Even ideological orthodoxies seem to fall away once you were inside the doors. “We’re here for women,” Lausier said, shrugging her shoulders, getting ready to return to work. “We’ve seen protesters in here, then back on the picket line next week.”


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Rebecca had chosen a medication abortion, a two-step process that involves taking a pill that terminates the pregnancy, and then a separate set of pills that expel the pregnancy, much like a miscarriage. We chatted some more while she waited to see Meadows, which was the final step of her appointment that day.

Before she saw Meadows, Rebecca had undergone an ultrasound, had her weight and vitals checked, received counseling on all of the options available to her during her pregnancy, was asked about her home life and whether she had experienced emotional or physical violence in her relationships. She had watched a video in which women who, like her, were undergoing a medication abortion thanked their doctors in soft voices and asked a lot of verbose questions about cramping and vaginal bleeding.


I asked Rebecca how she felt when, after calling other clinics, she made an appointment with Planned Parenthood.

“It was a relief,” she said. “The way that this pregnancy happened was not a positive experience. I was in an emotionally abusive relationship. If I did not have an option”—she paused but didn’t say the word “abortion”—“it would be very emotionally difficult to handle.”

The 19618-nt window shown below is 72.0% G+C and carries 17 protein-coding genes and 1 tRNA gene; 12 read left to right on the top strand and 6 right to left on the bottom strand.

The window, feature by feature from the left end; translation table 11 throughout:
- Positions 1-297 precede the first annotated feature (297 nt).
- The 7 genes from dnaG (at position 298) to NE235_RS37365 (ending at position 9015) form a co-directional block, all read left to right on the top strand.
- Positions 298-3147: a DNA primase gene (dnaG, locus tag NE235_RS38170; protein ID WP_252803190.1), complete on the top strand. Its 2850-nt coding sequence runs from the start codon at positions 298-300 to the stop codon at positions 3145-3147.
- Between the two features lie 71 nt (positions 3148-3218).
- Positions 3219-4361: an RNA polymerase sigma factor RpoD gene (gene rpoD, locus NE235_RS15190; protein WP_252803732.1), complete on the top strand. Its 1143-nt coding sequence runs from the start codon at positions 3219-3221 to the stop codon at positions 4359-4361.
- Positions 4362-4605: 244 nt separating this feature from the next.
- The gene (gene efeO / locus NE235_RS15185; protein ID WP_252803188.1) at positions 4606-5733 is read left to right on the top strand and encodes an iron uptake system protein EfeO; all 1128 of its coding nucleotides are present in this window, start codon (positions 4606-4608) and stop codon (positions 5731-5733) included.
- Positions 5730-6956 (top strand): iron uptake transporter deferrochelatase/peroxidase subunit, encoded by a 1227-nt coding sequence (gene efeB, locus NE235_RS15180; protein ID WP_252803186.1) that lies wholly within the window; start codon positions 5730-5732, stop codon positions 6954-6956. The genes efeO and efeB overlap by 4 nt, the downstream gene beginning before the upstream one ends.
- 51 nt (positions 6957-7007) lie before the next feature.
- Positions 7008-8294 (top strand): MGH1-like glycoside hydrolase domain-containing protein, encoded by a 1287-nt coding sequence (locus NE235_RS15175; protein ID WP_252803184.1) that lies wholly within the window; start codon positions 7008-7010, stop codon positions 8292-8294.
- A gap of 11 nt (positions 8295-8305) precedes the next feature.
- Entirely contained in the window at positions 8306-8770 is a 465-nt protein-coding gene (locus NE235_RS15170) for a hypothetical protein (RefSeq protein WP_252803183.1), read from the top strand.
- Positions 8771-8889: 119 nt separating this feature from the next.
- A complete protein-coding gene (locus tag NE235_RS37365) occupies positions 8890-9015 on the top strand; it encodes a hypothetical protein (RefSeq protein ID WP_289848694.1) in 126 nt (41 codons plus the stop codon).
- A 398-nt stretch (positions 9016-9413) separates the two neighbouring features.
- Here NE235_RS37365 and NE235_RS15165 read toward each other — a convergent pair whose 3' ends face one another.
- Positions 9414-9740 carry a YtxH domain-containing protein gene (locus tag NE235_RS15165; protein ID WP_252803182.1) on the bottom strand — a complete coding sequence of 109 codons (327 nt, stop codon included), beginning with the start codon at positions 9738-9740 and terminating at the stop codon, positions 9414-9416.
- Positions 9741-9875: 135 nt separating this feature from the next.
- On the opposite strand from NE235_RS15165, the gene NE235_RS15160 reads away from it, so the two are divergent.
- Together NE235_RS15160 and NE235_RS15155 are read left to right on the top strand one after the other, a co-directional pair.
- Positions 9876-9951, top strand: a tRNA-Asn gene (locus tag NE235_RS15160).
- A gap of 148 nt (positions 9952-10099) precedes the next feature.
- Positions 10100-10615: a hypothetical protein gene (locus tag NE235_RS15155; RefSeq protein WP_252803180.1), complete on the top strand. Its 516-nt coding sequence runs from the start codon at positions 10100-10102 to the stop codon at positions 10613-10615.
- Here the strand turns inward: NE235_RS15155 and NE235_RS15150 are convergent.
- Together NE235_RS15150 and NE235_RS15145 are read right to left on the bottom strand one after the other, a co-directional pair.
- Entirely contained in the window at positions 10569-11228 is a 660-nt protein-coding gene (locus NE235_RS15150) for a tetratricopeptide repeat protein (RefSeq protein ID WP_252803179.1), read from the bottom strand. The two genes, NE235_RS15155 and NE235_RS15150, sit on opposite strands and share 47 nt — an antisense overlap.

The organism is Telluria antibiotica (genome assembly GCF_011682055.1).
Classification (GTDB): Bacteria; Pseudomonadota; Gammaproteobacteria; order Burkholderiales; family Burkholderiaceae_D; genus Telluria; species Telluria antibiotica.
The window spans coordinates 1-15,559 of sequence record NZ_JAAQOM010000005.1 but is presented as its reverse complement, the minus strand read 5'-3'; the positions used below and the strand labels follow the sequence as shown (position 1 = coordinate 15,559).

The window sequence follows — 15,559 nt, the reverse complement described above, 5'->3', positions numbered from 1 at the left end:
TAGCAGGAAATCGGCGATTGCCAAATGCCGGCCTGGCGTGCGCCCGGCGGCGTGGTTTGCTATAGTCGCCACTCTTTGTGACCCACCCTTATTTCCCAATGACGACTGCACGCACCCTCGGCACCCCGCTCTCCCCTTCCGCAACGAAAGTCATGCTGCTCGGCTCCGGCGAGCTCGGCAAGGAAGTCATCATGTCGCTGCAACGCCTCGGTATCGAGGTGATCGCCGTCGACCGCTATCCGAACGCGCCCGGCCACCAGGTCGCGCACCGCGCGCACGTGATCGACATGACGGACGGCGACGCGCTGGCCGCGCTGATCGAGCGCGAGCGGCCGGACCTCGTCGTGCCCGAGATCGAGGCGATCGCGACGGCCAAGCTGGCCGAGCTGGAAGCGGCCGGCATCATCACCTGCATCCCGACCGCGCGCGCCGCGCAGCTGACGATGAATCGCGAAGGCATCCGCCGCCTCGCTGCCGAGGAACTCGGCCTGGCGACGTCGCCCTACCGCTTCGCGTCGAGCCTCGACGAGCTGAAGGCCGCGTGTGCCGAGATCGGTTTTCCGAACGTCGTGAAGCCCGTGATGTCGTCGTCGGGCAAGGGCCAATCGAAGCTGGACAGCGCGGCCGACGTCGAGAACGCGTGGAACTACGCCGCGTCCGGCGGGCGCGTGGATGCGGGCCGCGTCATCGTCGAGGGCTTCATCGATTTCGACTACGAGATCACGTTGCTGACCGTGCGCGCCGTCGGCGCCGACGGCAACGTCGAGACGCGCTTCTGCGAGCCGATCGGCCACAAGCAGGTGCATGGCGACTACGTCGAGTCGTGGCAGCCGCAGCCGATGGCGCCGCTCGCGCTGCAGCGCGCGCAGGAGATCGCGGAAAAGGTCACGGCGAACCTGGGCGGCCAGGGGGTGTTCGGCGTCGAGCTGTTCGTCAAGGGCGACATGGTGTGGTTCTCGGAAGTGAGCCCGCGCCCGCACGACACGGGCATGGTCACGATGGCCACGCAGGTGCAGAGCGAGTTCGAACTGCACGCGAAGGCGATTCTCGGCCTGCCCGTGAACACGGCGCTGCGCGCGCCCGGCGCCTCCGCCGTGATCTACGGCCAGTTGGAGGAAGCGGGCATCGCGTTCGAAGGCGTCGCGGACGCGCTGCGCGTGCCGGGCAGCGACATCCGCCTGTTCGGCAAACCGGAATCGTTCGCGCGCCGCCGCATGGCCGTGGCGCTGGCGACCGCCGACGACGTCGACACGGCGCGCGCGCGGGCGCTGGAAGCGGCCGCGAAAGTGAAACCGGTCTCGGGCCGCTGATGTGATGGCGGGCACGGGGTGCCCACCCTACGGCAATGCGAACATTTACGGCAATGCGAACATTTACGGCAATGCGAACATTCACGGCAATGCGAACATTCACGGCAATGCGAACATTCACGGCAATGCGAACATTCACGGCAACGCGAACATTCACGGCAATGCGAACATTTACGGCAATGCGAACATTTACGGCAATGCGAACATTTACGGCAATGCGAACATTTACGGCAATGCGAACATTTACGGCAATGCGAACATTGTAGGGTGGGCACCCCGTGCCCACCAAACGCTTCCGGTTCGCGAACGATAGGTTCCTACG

Meadows came into the room and asked her about how she would take the second set of pills. (Four pills, two on each side of her mouth, dissolved there for 30 minutes, then swallowed.) Meadows asked whether there would be someone supportive at home with her while she took them some time in the next 48 hours. (There would.) Then she asked Rebecca about her follow-up appointment. (Already scheduled.) Finally, she asked whether Rebecca had any questions for her.


She didn’t.

Meadows gave her the pill and a small glass of water. Rebecca swallowed it without ceremony. This was what everything had been leading up to, a morning and afternoon spent waiting, and it was over in less than a second. Rebecca stood up, thanked Meadows, and moved to grab her bag. She had a presentation to make at work and was on the verge of being late. The appointment at Planned Parenthood was just one part of her day, and she had a life to get back to.